One of my favorite books about sports in America is William C. Rhoden’s “40 Million Dollar Slave”. The book talks about how the use of the black body from slavery to modern sports has not changed all that much with some sad and disturbing results. While it is incumbent upon highly paid athletes to show some agency the fact remains that the system they play in (in this case the NFL) is predicated upon using up their bodies to profit the team regardless of the condition the player is left in, just like slavery. All of this really came to mind yesterday when it was revealed that Redskins Coach Mike Shanahan lied about the health of rookie quarterback sensation Robert Griffin III (RG3) and placed him in a playoff game that could have ended his young career before it even started.The NFL is pretty hypocritical about injuries in general, despite the speeches and memos from commissioner Roger Goodell. It has been established that repeated hits on players cause long term mental illness, healthcare for retired players is often hard to come by or inadequate and that the league’s policies on performance enhancing drugs are essentially toothless. And while there are solutions to these problems like guaranteed contracts (which would give players less incentive to rush back from serious injury) or more bye weeks or expanded rosters none of these were made a part of last year’s new collective bargaining agreement. So I guess it should not come as a surprise that the life and health of a young African American quarterback, no matter how profitable he is, can always be put on the line if profit is to be made.
Just before the Redskins home playoff game against the Seattle Seahawks Sunday, team Dr. James Andrews revealed in an interview with USA today that Redskins coach Mike Shanahan had lied about RG3’s health in a previous season game in Baltimore. Shanahan claimed that Dr. Andrews had cleared the QB to play when in fact, nothing of the kind had happened and Dr. Andrews hadn’t even touched the quarterback’s knee let alone spoke to the head coach. While RG3 did sit out the next game against the Cleveland Browns, is it really hard to imagine that given Shanahan’s tendency to lie about player’s health that he might have placed the quarterback in harm’s way during Sunday’s game? It was apparent from the first quarter that Robert Griffin III was laboring to run, move in the pocket an escape defensive linemen, yet Shanahan kept him in the game, risking the players long term health on a season when the team had already overachieved. The problem with these actions, according to Andrews in USA Today is:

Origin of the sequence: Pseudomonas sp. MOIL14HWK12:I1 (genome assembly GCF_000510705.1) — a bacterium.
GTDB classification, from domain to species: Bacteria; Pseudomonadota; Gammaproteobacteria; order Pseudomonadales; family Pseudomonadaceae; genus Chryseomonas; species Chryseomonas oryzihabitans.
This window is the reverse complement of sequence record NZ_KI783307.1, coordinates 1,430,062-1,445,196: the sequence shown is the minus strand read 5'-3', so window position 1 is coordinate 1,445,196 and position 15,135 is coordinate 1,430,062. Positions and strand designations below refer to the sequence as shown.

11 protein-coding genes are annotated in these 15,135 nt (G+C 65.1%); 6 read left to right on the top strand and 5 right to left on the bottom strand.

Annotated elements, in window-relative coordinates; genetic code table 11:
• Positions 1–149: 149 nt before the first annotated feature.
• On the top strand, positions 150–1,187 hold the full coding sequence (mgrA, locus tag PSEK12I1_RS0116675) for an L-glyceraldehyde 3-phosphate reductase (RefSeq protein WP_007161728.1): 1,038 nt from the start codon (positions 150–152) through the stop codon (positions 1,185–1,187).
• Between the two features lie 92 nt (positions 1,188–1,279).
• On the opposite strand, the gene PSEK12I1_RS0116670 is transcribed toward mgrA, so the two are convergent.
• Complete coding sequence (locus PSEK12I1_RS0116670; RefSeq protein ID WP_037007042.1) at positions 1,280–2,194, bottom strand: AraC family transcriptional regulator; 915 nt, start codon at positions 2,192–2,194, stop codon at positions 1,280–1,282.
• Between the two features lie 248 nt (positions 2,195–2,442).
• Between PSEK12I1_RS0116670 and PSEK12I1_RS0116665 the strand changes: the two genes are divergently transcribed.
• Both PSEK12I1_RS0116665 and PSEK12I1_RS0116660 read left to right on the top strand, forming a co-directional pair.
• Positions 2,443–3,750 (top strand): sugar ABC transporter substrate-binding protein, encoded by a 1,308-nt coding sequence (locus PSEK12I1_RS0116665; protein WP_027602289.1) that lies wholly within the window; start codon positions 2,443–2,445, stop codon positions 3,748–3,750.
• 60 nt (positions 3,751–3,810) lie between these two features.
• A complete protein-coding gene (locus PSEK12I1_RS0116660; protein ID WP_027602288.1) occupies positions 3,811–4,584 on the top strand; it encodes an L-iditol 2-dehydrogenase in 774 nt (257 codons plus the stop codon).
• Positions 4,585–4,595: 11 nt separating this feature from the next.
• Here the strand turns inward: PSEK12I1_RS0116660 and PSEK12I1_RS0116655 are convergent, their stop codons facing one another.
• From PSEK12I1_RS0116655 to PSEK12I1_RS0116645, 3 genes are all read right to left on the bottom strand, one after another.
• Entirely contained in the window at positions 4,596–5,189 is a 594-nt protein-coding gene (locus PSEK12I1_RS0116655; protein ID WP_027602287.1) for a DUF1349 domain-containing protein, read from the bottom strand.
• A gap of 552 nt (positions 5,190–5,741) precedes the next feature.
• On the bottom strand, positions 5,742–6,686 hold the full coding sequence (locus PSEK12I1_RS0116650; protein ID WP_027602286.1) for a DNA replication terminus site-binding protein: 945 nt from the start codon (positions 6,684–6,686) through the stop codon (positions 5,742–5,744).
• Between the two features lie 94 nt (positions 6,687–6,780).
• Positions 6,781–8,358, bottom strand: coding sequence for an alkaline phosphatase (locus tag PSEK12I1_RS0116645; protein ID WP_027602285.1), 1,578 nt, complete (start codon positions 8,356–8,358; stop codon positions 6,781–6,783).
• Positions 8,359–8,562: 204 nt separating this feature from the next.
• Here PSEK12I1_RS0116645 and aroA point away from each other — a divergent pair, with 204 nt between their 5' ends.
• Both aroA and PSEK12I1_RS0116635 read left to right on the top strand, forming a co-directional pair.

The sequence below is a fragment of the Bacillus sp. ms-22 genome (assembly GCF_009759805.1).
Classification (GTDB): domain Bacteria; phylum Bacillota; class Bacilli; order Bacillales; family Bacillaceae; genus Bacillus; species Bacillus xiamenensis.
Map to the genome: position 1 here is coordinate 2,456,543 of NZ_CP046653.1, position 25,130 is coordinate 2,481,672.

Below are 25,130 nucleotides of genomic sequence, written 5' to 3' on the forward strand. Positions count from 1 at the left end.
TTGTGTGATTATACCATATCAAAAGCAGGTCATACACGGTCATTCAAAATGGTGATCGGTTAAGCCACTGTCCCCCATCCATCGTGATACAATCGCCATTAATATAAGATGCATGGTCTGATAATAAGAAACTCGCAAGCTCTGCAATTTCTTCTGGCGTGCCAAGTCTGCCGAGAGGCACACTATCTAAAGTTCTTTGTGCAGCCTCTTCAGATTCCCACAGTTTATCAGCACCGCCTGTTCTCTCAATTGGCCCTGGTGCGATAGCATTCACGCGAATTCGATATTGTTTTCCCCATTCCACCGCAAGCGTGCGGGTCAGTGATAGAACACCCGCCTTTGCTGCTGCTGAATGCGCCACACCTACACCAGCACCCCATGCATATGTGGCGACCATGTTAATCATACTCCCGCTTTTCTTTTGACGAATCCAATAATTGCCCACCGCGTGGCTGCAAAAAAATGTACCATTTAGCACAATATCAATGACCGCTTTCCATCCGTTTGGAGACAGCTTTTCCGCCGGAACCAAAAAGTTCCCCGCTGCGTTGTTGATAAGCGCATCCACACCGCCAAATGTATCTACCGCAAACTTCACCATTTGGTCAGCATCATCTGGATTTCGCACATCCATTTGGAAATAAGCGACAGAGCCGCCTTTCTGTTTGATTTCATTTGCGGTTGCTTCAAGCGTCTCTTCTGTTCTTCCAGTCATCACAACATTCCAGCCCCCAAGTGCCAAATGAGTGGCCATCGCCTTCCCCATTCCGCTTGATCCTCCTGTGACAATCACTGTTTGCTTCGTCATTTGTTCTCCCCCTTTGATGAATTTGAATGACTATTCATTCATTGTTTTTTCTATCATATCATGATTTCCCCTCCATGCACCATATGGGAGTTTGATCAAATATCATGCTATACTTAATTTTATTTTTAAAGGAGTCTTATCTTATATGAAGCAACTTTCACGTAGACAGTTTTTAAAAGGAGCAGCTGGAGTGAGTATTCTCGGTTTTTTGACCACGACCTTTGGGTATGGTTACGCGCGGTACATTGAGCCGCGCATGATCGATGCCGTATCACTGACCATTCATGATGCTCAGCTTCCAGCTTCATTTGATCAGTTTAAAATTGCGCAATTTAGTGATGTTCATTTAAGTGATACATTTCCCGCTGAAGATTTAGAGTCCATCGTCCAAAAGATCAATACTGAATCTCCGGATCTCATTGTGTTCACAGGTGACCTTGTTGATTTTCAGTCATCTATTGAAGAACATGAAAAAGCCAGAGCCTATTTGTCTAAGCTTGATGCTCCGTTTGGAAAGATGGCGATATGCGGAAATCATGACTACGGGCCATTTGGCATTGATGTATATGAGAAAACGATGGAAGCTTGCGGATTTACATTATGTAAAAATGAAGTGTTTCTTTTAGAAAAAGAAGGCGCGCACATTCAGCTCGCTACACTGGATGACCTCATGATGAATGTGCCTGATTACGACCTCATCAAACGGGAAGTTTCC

The risky behavior and apparent cover-up regarding Griffin’s knee injury is even more curious when Andrews described the team’s responsibility toward the rookie quarterback — “to make sure he’s OK for the next 15 years,” Andrews said. “That’s what you have to watch out for for players, because they don’t know.”
And therein lies the problem. No one cares about having a slave for 15 years, only what they can get out of them in the short term. African American quarterbacks, (code word – mobile backs) have always received less offensive line help, less cover from referees and less protection from the league than their white counterparts both within teams and in the league in general. Donovan McNabb, Steve McNair, Dante Culpepper and yes Ben Rothlesberger get smashed on the field all the time and no one says anything. However one bad move by Bernard Pollard on Tom Brady’s knee and the League changes tackling rules forever more. It was disgraceful watching RG3 hobble around the field for 3 ½ quarters before he experienced a knee bend so horrendous that the coach had to pull him. And given what the team doctor says you can’t trust the head coach to be honest about whether or not it was safe for the QB to play at all.
I know it is counter-intuitive to think that a money driven business like the NFL would not be more concerned about their stars black or white but that is exactly what we say on the air yesterday. The League (unlike say the NBA) is bigger than any individual stars and sacrificing young black male bodies for entertainment has been working for so long why change it now? When a black superstar quarterback who has resurrected a moribund but loved franchise after decades can still be trotted out to slaughter like a common field negro it makes you wonder if the 40 million dollar slaves realize just how bad things have gotten. Eventually someone has to, because the league and the fans certainly do not.
This article originally appeared online at Politic365.com.